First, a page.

Both Oracle and SAP are past masters of this particular play; when they run it, it’s Tom Brady to Randy Moss, man.
So this quarter, I heard about two situations where one ERP vendor tried to elevate the deal, at the express instructions of the coach, er, head of sales. In either case, was it Oracle? No, it was the other guy. And did it work? Not a bit. The only thing the competitor succeeded in doing was ticking off the selection team.
It’s a pretty small sample size, of course. But it made me wonder. I know that the applications themselves showing their age. Is it possible that the tactics that go along with those apps are beginning to fray, too? I have been saying for some time, now, that they’ve outlived their usefulness to the customer (if there ever was any). See my blog post, “Lawson’s New Office,” for instance. But now, I’m wondering, have the old sales tactics stopped working for the vendors, too?
I’d be curious to get comments on this; as I said, my sample size is too small. But assuming I’m right, there’s one other question to ask. Why has Oracle figured this out and other companies haven’t?
June 22, 2009
I was just talking recently to a specialty chemical company whose specialty product is used primary by an industry that is now under water. They have a lot of middle-aged systems, and they’re looking for something, anything that they can do in the systems area that can help them out.
We’re talking about a company that needs to contract by, say, 50% until their market comes back.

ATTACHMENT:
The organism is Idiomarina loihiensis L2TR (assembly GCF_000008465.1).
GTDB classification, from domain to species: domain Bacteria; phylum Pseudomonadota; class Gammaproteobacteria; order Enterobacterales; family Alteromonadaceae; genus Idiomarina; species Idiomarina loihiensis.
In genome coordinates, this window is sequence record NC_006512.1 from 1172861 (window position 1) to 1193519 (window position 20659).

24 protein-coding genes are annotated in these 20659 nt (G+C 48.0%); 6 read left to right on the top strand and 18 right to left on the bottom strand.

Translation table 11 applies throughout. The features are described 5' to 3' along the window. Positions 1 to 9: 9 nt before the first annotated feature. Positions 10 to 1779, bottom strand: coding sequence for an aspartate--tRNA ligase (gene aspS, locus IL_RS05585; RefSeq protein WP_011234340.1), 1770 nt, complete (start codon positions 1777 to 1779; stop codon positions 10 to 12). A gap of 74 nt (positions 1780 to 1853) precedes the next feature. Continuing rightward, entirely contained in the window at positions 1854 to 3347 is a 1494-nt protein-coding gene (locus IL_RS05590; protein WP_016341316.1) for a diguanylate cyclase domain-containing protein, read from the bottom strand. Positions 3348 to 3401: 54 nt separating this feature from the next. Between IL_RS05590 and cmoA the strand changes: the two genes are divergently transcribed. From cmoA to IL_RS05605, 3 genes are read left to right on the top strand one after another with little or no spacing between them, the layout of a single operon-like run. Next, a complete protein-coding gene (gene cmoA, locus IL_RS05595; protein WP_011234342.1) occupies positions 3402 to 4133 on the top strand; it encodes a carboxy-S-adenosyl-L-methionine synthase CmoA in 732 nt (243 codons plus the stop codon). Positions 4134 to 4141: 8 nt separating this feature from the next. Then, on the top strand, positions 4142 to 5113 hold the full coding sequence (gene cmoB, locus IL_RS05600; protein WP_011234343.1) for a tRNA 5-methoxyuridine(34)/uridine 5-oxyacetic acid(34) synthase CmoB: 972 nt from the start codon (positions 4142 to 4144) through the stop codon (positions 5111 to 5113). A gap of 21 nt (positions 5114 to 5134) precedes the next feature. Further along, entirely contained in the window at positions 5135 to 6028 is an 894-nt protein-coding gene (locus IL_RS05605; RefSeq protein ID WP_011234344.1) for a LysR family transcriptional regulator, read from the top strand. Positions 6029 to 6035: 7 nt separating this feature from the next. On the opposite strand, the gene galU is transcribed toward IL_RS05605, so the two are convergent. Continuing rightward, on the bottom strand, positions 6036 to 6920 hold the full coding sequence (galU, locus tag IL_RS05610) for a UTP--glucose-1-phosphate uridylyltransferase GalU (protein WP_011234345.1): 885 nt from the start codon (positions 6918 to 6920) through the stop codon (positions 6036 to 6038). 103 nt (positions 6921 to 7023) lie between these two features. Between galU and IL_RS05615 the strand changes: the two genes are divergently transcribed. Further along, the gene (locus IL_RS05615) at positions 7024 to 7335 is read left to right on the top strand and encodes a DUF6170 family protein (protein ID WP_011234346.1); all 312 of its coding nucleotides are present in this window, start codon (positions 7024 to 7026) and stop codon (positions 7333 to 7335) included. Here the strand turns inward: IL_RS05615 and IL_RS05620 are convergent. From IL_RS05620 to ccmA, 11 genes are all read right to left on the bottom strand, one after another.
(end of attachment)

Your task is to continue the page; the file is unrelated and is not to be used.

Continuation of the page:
So what can they do? Well, nothing. But the reason they can do nothing is well worth paying attention to and pondering.
You see, the systems they have–I won’t tell you which one is preponderant, but it’s one of the $AP family, that is, SAP, Oracle, PeopleSoft, JD Edwards, etc.–are all designed for stability. They work well only when things change very little. Change a manufacturing line, get a new big customer, add a new product or two, and these systems can deal; it only takes a few man years of work.
But change the business in some fundamental way and everything breaks. Move a line from one factory to another, and it might actually be easier to move the physical line than it would be to move the data in the old ERP system into the new one.
Chrysler faced this a while back, when Cerberus bought it; now, both GM and Chrysler are having to deal with it. I ran into the problem at an electronics company that was deciding to outsource and at a company that was trying to shift a lot of its business onto the web. Their systems wouldn’t let them change.